Strong partnerships critical for the future of rice sector

ICAR & IRRI Celebrated the golden anniversary of the international release of IR 8 - the world’s first high-yielding rice variety
Strong partnerships critical for the future of rice sector

The Indian Council of Agricultural Research (ICAR) and the International Rice Research Institute (IRRI) celebrated the golden anniversary of the international release of IR 8 – the world’s first high-yielding rice variety. The event was attended by Shri Sudarshan Bhagat, Union Minister of State for Agriculture and Farmers’ Welfare, Professor Swaminathan and leaders of the agriculture sector in India.

The event, titled Rice that Changed the World, was held in New Delhi on Monday and included a series of commemorative awards and speeches as well as panel discussion on the future of the Indian rice sector.

Speaking on the occasion, Minister of State for Agriculture Sudarshan Bhagat said, “Our hope is that this anniversary will commemorate a great moment in India’s history and enable ICAR, in partnership with IRRI, to spark a conversation on how to achieve the (Indian Prime Minister Modi’s) seven-point strategy to double farmers’ income and on the role of a strong rice sector in building India’s illustrious future.”

“Technologies must be made accessible and available to farmers and must be able to specifically address the various types of rice value chain,” said Abhay Gandhe of the Tata Trust Foundation during the panel discussion. Smita Bhatnagar of the Self Employed Women’s Association further commented that rice research must be participatory and involve farmers, especially women, in the process.

In his reflections after receiving a commemorative award, MS Swaminathan, noted agricultural scientist and former IRRI Director General, reflected on how IR 8 was developed with the collaboration of scientists and farmers, and how Indian farmers contributed to the success of rice technologies—a role more important until today.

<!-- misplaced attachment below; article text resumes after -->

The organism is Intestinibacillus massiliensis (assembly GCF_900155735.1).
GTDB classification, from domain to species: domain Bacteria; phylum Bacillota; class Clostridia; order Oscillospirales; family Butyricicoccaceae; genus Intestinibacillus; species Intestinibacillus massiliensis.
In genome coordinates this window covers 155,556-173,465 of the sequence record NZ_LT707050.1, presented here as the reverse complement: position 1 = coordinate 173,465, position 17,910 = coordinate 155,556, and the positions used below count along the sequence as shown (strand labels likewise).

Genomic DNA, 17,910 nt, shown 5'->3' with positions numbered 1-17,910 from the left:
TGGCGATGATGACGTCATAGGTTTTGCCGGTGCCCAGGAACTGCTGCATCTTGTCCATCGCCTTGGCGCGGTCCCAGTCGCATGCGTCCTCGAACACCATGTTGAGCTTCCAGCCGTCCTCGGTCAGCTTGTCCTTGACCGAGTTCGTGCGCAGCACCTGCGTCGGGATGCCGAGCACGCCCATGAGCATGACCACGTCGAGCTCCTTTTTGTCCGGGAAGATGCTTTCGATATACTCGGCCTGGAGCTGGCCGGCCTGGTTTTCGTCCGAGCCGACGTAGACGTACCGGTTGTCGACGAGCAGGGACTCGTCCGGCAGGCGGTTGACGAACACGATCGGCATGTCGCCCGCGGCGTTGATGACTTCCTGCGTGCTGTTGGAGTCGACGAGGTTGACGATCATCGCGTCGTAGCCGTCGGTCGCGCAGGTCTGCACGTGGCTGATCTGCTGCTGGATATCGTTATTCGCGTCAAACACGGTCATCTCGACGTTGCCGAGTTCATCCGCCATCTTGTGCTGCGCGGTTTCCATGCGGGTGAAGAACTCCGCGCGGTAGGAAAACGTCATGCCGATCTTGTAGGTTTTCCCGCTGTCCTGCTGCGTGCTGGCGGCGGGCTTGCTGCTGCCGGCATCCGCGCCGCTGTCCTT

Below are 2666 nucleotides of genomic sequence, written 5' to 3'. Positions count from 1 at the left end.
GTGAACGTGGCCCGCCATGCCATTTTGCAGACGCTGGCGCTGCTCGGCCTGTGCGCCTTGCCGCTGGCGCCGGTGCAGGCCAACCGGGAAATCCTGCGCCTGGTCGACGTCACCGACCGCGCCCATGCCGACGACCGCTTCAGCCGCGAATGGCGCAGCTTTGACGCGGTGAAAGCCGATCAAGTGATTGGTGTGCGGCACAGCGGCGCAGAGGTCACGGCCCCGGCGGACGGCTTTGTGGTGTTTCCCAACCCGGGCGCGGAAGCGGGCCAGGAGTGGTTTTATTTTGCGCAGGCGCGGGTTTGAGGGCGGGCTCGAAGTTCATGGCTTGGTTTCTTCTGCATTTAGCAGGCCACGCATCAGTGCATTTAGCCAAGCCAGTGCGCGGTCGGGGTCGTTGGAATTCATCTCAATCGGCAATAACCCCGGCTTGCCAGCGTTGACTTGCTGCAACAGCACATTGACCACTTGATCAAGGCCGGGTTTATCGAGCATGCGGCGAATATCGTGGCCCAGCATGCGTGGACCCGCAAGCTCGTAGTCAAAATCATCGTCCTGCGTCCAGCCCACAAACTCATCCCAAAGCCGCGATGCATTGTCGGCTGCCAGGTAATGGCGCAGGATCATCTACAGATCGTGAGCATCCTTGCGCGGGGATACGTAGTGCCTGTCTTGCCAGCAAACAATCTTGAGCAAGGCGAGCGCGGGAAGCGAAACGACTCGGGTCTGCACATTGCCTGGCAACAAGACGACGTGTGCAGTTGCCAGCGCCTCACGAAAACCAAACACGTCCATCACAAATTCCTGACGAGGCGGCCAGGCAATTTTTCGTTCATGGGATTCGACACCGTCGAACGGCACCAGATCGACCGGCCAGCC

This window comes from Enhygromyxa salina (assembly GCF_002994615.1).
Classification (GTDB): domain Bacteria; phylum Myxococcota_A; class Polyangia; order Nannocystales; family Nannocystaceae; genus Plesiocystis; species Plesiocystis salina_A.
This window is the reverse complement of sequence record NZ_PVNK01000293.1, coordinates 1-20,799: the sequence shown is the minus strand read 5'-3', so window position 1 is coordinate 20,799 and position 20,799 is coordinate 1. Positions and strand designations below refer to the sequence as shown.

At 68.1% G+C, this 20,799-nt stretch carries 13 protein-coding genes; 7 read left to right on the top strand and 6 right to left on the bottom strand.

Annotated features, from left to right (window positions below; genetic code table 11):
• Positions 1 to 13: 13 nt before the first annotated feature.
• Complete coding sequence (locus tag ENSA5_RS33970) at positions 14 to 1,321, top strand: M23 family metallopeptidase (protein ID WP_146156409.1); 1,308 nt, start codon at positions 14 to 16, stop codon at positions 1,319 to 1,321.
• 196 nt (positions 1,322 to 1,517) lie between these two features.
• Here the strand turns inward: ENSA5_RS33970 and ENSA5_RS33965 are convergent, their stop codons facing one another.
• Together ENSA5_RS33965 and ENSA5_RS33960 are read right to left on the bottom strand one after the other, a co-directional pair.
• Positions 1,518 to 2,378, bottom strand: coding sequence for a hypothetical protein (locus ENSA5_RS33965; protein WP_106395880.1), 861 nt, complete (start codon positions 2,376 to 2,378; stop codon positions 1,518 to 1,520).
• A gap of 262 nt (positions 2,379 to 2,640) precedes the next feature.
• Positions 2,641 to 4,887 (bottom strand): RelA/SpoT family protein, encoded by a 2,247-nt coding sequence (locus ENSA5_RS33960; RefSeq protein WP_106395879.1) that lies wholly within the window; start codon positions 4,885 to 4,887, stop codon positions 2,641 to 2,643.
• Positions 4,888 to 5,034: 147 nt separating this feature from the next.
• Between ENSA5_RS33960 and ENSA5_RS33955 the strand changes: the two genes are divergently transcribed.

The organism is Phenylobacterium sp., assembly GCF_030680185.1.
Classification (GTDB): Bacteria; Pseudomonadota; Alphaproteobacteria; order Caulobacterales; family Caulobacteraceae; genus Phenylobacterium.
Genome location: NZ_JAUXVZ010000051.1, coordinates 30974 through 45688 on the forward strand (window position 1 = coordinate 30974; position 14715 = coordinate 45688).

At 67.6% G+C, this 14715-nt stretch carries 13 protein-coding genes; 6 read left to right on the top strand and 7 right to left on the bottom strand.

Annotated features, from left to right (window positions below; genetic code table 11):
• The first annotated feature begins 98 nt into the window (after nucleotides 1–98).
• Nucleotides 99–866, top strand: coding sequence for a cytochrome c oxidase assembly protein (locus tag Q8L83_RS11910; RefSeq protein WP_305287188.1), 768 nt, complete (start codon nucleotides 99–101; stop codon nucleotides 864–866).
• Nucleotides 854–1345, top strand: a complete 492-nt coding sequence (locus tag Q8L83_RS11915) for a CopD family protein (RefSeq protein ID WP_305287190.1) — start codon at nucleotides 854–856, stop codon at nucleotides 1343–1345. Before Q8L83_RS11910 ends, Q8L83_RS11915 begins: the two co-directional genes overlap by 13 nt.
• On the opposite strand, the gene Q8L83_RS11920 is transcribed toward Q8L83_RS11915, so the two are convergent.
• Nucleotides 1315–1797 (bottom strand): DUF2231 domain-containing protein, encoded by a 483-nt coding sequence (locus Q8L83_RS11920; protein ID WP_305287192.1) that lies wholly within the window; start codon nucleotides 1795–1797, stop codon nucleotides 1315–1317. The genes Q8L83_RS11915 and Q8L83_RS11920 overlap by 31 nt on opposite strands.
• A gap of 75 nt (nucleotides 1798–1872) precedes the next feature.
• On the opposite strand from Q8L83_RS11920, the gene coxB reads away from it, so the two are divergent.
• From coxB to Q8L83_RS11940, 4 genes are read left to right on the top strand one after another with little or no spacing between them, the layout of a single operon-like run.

The development of IR 8 began a collaborative relationship between IRRI and India as well as with the governments of other rice-growing Asian nations. IR 8 was soon followed by subsequent high-yielding varieties with increased vigor, better resistance to pests and diseases, better grain quality, and improved crop adaptability.

The story of IR 8 and subsequent varieties of the Green Revolution demonstrated that how the concerted efforts in scientific innovation improved lives. “IR 8 has been used extensively in the development of subsequent rice varieties. We should take what we have learned from our partnership with IRRI and use it for our country to build the rice sector strategy so we can achieve more than what we had previously ,“ said Trilochan Mohapatra, ICAR Director General.

“As much as the journey for IR 8 was a one-of-a-kind technology, the future growth of the global rice sector will not just be a journey of technology, but also a journey of humanity,” said Matthew Morell, Director General of IRRI. He also said, “The scarcity of time and resources means that our science must be multidisciplinary, to bring together those with the specific pieces of the puzzle. Our partnerships must bring the scientist, the development specialist, the agricultural researcher, the extension worker and the farmer of rice-growing countries together to advance rice research and effect progressive policy change. This is the only means by which we will leverage science for maximum benefit of those we serve.”



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